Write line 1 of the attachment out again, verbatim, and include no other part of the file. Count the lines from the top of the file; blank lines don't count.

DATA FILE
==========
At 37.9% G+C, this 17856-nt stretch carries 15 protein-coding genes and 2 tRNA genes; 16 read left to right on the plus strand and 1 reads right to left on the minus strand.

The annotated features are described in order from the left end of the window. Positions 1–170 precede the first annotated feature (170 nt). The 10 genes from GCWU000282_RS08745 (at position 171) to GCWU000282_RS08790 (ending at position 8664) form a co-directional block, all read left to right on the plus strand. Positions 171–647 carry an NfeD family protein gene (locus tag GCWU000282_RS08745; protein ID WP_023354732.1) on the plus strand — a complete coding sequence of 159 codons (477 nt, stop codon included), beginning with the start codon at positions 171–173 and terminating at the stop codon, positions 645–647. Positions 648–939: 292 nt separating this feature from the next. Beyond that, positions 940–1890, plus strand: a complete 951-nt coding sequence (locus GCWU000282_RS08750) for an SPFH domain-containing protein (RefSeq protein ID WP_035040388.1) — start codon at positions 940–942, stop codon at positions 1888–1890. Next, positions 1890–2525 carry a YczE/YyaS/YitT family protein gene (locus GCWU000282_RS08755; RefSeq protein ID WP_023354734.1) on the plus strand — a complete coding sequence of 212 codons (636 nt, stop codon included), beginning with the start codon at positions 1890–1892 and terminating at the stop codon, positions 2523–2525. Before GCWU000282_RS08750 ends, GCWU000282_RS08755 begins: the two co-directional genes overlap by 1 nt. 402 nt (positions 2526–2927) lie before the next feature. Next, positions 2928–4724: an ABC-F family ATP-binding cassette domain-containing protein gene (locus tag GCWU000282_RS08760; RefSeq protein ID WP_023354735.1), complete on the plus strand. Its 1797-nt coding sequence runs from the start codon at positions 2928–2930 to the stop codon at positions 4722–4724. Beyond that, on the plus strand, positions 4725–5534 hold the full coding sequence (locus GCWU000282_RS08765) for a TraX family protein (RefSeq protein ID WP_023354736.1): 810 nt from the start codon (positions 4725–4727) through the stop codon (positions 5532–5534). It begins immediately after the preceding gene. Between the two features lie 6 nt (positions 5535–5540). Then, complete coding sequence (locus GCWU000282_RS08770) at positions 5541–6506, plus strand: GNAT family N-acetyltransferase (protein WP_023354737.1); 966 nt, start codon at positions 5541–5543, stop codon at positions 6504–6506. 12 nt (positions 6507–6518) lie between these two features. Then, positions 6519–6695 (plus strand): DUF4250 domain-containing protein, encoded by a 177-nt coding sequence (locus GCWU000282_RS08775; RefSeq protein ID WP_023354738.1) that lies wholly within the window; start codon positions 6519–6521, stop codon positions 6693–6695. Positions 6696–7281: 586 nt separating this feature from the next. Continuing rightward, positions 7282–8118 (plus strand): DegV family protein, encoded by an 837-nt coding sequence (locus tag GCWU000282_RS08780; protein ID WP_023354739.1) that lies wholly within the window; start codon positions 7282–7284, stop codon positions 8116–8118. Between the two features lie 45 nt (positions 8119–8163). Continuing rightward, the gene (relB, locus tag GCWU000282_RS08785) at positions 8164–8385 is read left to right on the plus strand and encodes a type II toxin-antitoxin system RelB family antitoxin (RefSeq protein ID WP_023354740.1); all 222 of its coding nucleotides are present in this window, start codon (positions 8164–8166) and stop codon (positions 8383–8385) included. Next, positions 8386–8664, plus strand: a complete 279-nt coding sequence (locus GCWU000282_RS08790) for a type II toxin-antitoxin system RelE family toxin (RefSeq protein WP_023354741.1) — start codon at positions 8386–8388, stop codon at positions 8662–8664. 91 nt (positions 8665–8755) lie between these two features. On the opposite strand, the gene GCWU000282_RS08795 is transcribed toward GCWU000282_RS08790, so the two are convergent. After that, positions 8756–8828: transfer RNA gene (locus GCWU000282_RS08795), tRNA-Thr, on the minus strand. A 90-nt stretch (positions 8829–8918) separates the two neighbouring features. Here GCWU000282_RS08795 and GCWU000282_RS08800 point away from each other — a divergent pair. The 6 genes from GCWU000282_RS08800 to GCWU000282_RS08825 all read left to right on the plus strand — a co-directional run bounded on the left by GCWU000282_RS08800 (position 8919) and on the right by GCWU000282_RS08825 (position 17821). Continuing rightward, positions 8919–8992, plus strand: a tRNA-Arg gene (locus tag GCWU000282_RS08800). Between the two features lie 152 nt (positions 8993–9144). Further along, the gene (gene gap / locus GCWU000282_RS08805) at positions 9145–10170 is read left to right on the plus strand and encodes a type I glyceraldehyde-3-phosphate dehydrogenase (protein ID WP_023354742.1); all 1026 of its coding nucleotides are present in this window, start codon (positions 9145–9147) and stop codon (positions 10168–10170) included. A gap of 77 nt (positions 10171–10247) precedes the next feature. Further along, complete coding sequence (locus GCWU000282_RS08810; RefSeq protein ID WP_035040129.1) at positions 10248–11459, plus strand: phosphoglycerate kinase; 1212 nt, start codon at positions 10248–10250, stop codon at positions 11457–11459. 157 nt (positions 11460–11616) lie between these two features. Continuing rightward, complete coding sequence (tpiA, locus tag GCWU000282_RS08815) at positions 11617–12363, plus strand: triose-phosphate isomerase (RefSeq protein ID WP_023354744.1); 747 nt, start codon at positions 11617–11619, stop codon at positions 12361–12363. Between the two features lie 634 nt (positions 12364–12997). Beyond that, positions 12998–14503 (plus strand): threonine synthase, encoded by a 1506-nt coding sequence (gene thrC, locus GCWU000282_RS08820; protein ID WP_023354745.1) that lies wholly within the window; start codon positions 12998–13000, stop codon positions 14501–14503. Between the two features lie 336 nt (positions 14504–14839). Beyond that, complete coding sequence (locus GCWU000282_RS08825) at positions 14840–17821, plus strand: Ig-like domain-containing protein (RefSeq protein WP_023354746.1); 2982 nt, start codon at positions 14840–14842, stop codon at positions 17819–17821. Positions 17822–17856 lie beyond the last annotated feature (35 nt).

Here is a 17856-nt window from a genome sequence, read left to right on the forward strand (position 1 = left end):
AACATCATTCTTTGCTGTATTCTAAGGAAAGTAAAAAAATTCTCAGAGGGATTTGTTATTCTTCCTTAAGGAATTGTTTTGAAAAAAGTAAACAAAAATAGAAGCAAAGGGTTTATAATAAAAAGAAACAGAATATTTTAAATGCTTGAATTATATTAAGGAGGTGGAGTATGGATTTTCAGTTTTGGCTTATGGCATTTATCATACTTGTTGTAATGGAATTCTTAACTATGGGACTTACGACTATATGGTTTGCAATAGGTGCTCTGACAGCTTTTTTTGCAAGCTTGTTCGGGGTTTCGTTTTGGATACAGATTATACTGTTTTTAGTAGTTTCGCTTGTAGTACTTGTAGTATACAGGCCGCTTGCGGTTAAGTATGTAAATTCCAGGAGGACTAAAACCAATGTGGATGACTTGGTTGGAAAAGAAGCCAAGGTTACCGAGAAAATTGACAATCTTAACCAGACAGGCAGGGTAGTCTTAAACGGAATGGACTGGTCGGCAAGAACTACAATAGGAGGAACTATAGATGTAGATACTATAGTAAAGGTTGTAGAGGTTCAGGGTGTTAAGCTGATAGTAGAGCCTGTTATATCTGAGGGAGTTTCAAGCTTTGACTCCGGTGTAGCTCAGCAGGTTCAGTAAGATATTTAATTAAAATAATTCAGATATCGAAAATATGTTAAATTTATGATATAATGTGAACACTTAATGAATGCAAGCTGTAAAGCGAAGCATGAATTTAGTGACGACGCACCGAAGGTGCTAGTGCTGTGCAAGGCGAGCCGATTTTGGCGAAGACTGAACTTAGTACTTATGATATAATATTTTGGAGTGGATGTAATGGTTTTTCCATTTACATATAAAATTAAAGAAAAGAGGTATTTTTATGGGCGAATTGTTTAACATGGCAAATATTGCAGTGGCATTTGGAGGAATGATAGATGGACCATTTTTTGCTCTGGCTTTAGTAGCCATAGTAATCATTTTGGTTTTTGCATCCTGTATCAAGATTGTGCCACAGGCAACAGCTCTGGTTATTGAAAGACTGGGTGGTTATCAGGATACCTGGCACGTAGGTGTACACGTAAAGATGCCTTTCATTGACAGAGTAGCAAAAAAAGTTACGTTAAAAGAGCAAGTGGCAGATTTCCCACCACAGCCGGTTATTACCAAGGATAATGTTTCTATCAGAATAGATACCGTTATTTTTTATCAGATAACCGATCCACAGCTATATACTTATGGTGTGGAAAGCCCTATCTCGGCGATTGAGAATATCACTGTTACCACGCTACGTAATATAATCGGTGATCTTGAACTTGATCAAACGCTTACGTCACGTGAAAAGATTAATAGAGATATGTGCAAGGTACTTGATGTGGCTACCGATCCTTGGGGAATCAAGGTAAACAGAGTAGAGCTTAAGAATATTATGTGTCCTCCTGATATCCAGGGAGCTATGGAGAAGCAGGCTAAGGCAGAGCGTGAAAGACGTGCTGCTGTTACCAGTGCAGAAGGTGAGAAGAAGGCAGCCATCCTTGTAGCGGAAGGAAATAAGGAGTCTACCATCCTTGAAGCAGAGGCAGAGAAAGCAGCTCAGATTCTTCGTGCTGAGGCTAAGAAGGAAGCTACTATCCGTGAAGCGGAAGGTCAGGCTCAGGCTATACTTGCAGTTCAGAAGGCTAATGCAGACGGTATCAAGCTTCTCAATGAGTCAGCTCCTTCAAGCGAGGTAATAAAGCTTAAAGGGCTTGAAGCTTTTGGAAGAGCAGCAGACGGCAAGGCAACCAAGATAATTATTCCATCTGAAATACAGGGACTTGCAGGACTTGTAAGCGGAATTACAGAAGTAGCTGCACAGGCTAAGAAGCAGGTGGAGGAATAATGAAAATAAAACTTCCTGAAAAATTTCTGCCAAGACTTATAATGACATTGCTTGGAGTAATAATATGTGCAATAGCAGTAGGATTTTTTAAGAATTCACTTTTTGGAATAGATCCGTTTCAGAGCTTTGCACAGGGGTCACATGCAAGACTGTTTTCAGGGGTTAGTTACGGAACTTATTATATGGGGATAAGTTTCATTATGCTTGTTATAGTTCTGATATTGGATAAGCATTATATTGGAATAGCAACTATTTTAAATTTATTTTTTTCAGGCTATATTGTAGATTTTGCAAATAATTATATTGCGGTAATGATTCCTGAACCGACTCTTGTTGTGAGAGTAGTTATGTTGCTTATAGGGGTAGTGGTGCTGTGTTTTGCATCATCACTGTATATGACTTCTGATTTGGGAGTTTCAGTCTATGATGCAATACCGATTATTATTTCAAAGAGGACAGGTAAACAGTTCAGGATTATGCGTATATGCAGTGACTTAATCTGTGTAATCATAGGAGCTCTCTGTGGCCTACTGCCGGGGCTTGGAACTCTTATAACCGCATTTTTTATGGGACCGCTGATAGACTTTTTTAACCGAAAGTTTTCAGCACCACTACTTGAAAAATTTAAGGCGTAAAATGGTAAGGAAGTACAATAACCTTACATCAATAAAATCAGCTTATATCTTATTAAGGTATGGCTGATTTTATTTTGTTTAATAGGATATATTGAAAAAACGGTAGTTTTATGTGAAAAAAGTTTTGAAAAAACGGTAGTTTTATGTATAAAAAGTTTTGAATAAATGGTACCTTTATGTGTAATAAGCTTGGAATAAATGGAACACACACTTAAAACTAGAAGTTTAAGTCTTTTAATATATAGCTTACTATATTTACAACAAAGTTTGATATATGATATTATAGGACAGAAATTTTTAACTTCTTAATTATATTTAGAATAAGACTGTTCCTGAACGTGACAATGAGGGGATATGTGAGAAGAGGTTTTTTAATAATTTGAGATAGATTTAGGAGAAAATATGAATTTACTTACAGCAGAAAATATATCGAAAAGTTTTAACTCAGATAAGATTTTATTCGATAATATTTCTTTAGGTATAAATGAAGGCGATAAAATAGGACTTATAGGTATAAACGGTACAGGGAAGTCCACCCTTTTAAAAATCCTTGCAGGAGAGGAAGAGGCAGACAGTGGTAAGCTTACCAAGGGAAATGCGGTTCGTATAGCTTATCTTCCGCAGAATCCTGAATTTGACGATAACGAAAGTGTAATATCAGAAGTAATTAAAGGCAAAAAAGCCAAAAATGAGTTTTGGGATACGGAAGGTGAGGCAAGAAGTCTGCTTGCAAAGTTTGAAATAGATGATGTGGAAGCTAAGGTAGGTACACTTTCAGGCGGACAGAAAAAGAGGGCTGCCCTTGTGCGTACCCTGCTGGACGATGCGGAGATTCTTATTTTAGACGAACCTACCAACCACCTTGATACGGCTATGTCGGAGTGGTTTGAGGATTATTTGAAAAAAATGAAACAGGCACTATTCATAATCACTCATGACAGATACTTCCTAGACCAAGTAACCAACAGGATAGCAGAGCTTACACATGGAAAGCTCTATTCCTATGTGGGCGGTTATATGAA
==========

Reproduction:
At 37.9% G+C, this 17856-nt stretch carries 15 protein-coding genes and 2 tRNA genes; 16 read left to right on the plus strand and 1 reads right to left on the minus strand.